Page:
The London Observer. 24 August 2008
text by Alice O'Keeffe
Lina grips her face with her hands and lets out a groan of pain. Her uncle is standing over her, his hands forming the shape of a pistol and pointing down at an imaginary body on the floor. 'They had him on the ground, like this,' he says. 'They fired two shots into his head from here.'
'They humiliated him before killing him?' wails Lina, tears running down her face. Her body is bent double at the news of her brother's death. Gunned down aged 27 in her home town of Florencia, southern Colombia, he was murdered, she believes, by her former 'boss' - her commandant in the ruthless guerrilla army, Farc.
Lina was a member of Farc - the Revolutionary Armed Forces of Colombia - for seven years. Last December, exhausted and demoralised, she deserted, handing herself in to the army. Farc does not take such betrayal lightly. A terrible revenge has been exacted upon her family.
Her compact body is built for life in the jungle; she has strong arms, black hair tied back in a functional ponytail, and long unmanicured nails. From the age of 13, when she signed up, her bed was a cambuche, made from sticks hacked from the trees or a bit of plastic thrown over roots and stones on the ground. She ate lentils, rice and beans - sometimes supplementing them with cockroaches, ants and worms (the big white ones were the best - 'they tasted like butter'). And she saw combat many times - she still has the angry welt where an army bullet pierced her neck and exited through her upper arm. ('They gave me aspirin and sent me to recover back at the camp.')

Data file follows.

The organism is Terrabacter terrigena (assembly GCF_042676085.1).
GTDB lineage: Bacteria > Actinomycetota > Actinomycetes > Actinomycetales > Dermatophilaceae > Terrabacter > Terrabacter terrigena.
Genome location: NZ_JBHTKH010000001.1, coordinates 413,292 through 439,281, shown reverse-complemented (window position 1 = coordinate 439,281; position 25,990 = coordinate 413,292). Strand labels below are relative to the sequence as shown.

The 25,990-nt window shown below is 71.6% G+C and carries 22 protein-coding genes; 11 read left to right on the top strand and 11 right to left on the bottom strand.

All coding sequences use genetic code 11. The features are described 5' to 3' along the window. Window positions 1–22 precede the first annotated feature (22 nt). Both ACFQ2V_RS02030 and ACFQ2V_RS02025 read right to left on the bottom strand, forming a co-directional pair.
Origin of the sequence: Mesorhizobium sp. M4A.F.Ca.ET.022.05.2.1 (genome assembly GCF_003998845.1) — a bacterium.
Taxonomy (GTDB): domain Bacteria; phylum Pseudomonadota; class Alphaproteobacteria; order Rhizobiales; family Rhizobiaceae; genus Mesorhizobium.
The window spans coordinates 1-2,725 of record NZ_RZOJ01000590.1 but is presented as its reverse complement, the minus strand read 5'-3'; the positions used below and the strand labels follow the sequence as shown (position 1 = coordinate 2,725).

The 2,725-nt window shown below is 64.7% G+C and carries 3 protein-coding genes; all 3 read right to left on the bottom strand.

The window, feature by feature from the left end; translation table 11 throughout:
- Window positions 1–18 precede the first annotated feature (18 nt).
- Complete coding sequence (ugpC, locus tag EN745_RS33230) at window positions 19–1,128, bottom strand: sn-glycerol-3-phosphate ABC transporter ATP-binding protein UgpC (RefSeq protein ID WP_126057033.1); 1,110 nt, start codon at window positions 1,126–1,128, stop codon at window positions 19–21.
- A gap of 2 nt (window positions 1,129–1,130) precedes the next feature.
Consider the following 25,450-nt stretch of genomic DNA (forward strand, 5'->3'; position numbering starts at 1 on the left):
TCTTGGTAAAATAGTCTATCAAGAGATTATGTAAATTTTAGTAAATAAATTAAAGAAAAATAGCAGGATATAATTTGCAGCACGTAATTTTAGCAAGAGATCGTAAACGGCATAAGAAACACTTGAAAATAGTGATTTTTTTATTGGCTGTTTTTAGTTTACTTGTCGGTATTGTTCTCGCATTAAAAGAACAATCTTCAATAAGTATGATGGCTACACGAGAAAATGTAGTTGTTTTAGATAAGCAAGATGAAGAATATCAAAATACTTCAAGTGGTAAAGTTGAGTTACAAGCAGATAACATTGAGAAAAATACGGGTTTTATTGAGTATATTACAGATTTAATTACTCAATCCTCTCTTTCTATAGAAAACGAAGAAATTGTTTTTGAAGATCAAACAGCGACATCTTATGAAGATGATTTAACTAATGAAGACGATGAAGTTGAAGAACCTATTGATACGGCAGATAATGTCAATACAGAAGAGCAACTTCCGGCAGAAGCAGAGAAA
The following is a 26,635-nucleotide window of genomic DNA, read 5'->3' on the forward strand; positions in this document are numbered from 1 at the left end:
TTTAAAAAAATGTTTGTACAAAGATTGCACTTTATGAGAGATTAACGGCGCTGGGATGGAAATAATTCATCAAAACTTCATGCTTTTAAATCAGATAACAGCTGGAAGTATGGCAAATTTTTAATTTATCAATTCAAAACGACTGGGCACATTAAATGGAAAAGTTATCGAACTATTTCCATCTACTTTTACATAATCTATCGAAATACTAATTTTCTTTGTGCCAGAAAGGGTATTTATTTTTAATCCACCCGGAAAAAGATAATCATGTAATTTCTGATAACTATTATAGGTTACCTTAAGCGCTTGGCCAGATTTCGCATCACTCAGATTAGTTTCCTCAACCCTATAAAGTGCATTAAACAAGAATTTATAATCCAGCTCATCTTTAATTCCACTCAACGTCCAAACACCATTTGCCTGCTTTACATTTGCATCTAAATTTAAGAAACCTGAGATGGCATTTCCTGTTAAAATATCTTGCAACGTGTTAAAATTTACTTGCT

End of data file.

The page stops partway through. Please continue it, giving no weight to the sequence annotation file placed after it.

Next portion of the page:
Today things look different. In a moment of reflection, she glances out of the window of her uncle's bungalow in a grubby, frenetic barrio of Bogota. 'I still can't believe it when I wake up and see the city,' she says. 'I never thought I would get a chance to live like this.'
Lina is one of the thousands of Colombian women who have joined the ranks of Farc. Founded as a peasant militia in 1964, Farc still has its roots in hardline Marxist ideology. For more than four decades it has conducted an implacable battle with the Colombian state and the rival paramilitary death squads of the United Self-Defence Forces of Colombia (AUC). Farc began as a rural movement, but has been gradually driven into bases deep inside Colombia's near-impenetrable jungles, some of which are almost the size of Switzerland.
Not surprisingly, hard facts about the rebel group are difficult to come by. The government puts its troop numbers at around 9,000, while other estimates have it at over 30,000. What is better understood is how Farc finances its campaign - through the cocaine trade, kidnapping and extortion.
My visit to Colombia comes a few days after the release of Farc hostage Ingrid Betancourt, a former presidential candidate who was seized in 2002 and held in the jungle, sometimes chained by the neck. The rescue of Betancourt - along with 14 other captives - at the hands of military intelligence officers posing as aid workers has hit the group's morale; her description of the 'exceptional malice' with which Farc treats its captives has damaged its international standing further. It is estimated that Farc now holds 700 hostages.
But there's a surprising aspect of Farc's armed struggle: like the kidnap victims, many of the rebel group's own frontline fighters also see themselves as prisoners. And another unusual aspect of this 'war' - around 40 per cent of Farc's frontline soldiers are female.
Lina joined after her mother left home and her father was left struggling to support five children. 'I didn't want to be a problem for him. Farc promised me an education and a wage, so I went to live with them.' Neither of those promises were honoured once she arrived - and it was made clear that any attempt to leave would be punishable by death.